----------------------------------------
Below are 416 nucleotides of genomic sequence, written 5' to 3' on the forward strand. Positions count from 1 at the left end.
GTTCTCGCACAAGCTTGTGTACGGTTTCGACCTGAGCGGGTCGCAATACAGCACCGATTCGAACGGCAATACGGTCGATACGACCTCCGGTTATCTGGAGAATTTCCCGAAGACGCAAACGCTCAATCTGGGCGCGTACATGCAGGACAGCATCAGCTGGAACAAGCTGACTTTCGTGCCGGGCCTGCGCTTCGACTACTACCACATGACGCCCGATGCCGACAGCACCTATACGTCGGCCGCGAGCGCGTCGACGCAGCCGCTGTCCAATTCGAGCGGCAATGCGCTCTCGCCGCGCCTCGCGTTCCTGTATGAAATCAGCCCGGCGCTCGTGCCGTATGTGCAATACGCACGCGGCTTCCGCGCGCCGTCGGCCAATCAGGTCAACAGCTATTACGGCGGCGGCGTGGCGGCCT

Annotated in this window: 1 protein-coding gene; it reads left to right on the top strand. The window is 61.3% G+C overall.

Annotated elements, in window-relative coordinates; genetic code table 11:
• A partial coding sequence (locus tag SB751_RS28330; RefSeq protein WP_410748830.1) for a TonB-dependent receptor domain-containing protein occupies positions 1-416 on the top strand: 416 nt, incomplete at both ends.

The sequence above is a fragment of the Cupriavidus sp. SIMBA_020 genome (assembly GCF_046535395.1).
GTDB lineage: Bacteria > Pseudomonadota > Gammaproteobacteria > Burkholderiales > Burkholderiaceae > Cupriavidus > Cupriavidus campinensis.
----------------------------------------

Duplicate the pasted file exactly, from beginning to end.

Below are 416 nucleotides of genomic sequence, written 5' to 3' on the forward strand. Positions count from 1 at the left end.
GTTCTCGCACAAGCTTGTGTACGGTTTCGACCTGAGCGGGTCGCAATACAGCACCGATTCGAACGGCAATACGGTCGATACGACCTCCGGTTATCTGGAGAATTTCCCGAAGACGCAAACGCTCAATCTGGGCGCGTACATGCAGGACAGCATCAGCTGGAACAAGCTGACTTTCGTGCCGGGCCTGCGCTTCGACTACTACCACATGACGCCCGATGCCGACAGCACCTATACGTCGGCCGCGAGCGCGTCGACGCAGCCGCTGTCCAATTCGAGCGGCAATGCGCTCTCGCCGCGCCTCGCGTTCCTGTATGAAATCAGCCCGGCGCTCGTGCCGTATGTGCAATACGCACGCGGCTTCCGCGCGCCGTCGGCCAATCAGGTCAACAGCTATTACGGCGGCGGCGTGGCGGCCT

Annotated in this window: 1 protein-coding gene; it reads left to right on the top strand. The window is 61.3% G+C overall.

Annotated elements, in window-relative coordinates; genetic code table 11:
• A partial coding sequence (locus tag SB751_RS28330; RefSeq protein WP_410748830.1) for a TonB-dependent receptor domain-containing protein occupies positions 1-416 on the top strand: 416 nt, incomplete at both ends.

The sequence above is a fragment of the Cupriavidus sp. SIMBA_020 genome (assembly GCF_046535395.1).
GTDB lineage: Bacteria > Pseudomonadota > Gammaproteobacteria > Burkholderiales > Burkholderiaceae > Cupriavidus > Cupriavidus campinensis.